For the last twelve years, Ruth has returned to her distinctive and intricate style of drawing that she first crafted back in the 1970s.

Ruth has exhibited in venues and galleries across the South of England, including the Oxmarket Chichester, Southampton City Art Gallery, Salisbury Playhouse, Project Workshops Quarley, the Allen Gallery Alton, Weyhill Gallery, Hackwood Arts Festival, and Sir Harold Hilliers Gardens, Hampshire. A number of Ruth’s works are held in the Hampshire County Museums Fine Art collection.

For the last ten years she has exhibited with 4Seasons Artists for all of the Spring season at the Five Arrows Gallery, sited within Exbury Gardens, Hampshire, and famous for the Rothschild collection of azaleas, rhododendrons, camellias and rare trees.

Ruth was elected to the SGFA in May 2011 and has exhibited with them at Ilminster Arts Centre, R K Burt, Barbican, Menier and Bankside galleries, London.

www.ruthbaronezra.co.uk


avitarCharlie Kirkham SGFA is Editor of the Society of Graphic Fine Art Journal and a contributing writer. Charlie’s studio is based in London where she draws and paints. For more information please see www.charliekirkham.com

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37 Responses to Image of the Month “Snow Orchard” by Ruth Baron Ezra SGFA

  1. Christopher Woodley says:

    As I live on the Weald of Kent – the county’s “fruit-belt” – that image immediately strikes a rich and sonorous chord. I don’t know if such a scene is still to be had in Hertfordshire but from the vantage-point of a village on the edge of Tunbridge Wells it is evocative of a feature of a landscape that is as varied in its character as is the season it illustrates. Snow-covered orchards in this corner of England are, these days, to be seen less-frequently than they were thirty years ago – so such an image could serve as an historical document. It also bears witness to the changes in arable farming; the variety of trees it features has, in many places, given way to “dwarf” plants that are easier to harvest. These musings aside, what is captivating about Ruth’s work is the brooding beauty of its stillness – a quality realizable only by one who has been the first to witness the scene, and who has the sureness of technique to make it so. Bravo!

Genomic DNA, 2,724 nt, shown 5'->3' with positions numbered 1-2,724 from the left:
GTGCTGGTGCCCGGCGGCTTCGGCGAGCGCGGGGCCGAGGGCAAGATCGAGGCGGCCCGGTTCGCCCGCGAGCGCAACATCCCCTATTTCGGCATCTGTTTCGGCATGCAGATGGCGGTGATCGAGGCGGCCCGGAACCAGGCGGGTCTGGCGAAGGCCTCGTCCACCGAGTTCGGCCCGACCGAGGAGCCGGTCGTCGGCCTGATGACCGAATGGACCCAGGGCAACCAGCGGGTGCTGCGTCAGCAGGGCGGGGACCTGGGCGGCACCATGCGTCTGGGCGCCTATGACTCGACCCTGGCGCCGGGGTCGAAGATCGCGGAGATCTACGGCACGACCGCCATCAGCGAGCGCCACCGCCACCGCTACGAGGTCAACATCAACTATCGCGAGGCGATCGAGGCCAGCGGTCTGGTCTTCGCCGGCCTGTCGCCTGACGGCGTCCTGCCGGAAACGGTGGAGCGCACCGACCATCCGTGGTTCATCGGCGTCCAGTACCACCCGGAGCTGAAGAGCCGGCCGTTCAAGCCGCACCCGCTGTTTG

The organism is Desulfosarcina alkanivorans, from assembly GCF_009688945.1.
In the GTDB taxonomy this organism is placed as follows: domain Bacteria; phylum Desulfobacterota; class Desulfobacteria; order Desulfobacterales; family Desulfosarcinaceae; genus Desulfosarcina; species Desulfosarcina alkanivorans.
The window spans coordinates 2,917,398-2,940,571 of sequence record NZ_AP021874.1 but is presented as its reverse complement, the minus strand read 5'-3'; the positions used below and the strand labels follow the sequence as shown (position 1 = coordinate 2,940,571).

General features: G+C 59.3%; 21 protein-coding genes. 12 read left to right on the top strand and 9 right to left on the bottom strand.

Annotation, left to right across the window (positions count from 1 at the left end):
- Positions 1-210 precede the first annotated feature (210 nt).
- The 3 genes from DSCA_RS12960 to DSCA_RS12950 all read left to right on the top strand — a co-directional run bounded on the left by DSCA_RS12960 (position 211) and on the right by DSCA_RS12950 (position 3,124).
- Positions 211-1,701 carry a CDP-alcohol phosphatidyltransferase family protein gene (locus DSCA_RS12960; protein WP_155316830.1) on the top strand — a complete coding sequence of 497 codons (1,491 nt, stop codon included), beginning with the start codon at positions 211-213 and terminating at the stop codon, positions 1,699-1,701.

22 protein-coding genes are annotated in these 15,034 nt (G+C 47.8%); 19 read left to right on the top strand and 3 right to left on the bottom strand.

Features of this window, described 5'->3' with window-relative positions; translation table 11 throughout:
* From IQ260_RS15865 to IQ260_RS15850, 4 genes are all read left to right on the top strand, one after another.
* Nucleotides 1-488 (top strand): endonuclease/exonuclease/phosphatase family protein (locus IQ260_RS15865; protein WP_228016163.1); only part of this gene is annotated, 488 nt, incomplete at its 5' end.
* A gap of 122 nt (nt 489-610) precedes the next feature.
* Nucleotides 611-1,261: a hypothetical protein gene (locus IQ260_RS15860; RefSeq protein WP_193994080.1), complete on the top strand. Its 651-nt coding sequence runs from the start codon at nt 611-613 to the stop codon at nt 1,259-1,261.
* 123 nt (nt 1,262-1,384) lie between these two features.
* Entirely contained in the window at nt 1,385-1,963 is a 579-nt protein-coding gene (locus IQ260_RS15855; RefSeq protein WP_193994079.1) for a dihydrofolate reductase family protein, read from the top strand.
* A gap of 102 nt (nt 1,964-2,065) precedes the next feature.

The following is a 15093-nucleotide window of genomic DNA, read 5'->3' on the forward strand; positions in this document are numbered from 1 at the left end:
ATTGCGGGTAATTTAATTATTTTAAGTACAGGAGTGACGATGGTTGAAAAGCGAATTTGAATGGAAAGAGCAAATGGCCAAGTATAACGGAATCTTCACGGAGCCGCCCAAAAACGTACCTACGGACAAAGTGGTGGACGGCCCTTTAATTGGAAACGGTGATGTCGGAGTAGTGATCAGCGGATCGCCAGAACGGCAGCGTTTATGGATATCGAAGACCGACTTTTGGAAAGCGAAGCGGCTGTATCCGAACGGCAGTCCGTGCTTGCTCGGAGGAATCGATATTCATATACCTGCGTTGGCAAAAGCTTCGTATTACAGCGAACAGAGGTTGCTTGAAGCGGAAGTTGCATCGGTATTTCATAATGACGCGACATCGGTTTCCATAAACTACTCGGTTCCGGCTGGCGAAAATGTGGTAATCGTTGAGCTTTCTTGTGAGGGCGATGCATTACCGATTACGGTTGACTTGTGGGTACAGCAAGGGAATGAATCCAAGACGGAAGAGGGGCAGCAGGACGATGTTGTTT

2. These are very inspiring drawings.

  3. Melissa says:

    Pencil? That’s amazing. I thought it was an etching. Just beautiful

  4. As a nature photographer I often find a distinct peacefulness and uncomplicated joy in capturing scenes in winter. The snow provides a warmth that is indescribable, and it’s ability to protect everything underneath until it’s ready to be seen again is quite lovely. To be the first upon a scene that no one else has stumbled across brings a great joy to the senses and food for the soul.

  5. miuverthon says:

    This is absolutely gorgeous. I’m from Kentucky, and one of my favorite things about it was that it turned into a wonderland during the winter. This art makes me feel like I’m home again.

  6. iballrtw says:

    I grew up in the country. It was most beautiful on the days it snowed, before humans left their tracks, while animal and bird tracks added charm. These photographs and drawings remind me of that happy, gentler time.

  7. MaluvzlaBlog says:

    Beautiful image, it brings me peace.

  8. evieflorist says:

    Absolutely beautiful

  9. valorvitae says:

    I found your writing to be helpful, and I think your drawings are gorgeous. I should practice more with winter scenes. Thank you!

  10. mukhamani says:

    The pencil drawing is so beautiful, before reaching the end, I thought it was a photograph. Regards.

  11. silverlining says:

    this is such a beautiful peace!🙂

  12. Kah Choon says: